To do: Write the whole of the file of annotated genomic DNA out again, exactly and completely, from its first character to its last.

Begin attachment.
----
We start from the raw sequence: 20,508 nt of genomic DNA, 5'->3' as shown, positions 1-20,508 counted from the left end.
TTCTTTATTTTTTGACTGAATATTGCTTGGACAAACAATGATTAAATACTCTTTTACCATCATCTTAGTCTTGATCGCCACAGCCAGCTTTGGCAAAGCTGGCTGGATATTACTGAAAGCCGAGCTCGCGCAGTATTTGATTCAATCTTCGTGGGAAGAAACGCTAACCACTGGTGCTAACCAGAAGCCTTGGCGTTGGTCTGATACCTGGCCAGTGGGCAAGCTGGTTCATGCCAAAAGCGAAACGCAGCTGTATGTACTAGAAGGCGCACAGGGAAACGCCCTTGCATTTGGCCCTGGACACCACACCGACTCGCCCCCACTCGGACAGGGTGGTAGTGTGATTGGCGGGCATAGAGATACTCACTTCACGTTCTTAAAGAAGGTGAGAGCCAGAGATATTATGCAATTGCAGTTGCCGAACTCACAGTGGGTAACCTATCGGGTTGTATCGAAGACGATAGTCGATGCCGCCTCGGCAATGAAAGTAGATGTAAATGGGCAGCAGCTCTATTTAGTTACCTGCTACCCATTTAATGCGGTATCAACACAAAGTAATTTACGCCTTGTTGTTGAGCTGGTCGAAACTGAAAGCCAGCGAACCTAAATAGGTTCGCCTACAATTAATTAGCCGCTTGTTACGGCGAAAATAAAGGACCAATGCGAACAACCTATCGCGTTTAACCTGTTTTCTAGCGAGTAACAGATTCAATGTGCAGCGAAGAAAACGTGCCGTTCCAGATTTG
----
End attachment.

We start from the raw sequence: 20,508 nt of genomic DNA, 5'->3' as shown, positions 1-20,508 counted from the left end.
TTCTTTATTTTTTGACTGAATATTGCTTGGACAAACAATGATTAAATACTCTTTTACCATCATCTTAGTCTTGATCGCCACAGCCAGCTTTGGCAAAGCTGGCTGGATATTACTGAAAGCCGAGCTCGCGCAGTATTTGATTCAATCTTCGTGGGAAGAAACGCTAACCACTGGTGCTAACCAGAAGCCTTGGCGTTGGTCTGATACCTGGCCAGTGGGCAAGCTGGTTCATGCCAAAAGCGAAACGCAGCTGTATGTACTAGAAGGCGCACAGGGAAACGCCCTTGCATTTGGCCCTGGACACCACACCGACTCGCCCCCACTCGGACAGGGTGGTAGTGTGATTGGCGGGCATAGAGATACTCACTTCACGTTCTTAAAGAAGGTGAGAGCCAGAGATATTATGCAATTGCAGTTGCCGAACTCACAGTGGGTAACCTATCGGGTTGTATCGAAGACGATAGTCGATGCCGCCTCGGCAATGAAAGTAGATGTAAATGGGCAGCAGCTCTATTTAGTTACCTGCTACCCATTTAATGCGGTATCAACACAAAGTAATTTACGCCTTGTTGTTGAGCTGGTCGAAACTGAAAGCCAGCGAACCTAAATAGGTTCGCCTACAATTAATTAGCCGCTTGTTACGGCGAAAATAAAGGACCAATGCGAACAACCTATCGCGTTTAACCTGTTTTCTAGCGAGTAACAGATTCAATGTGCAGCGAAGAAAACGTGCCGTTCCAGATTTG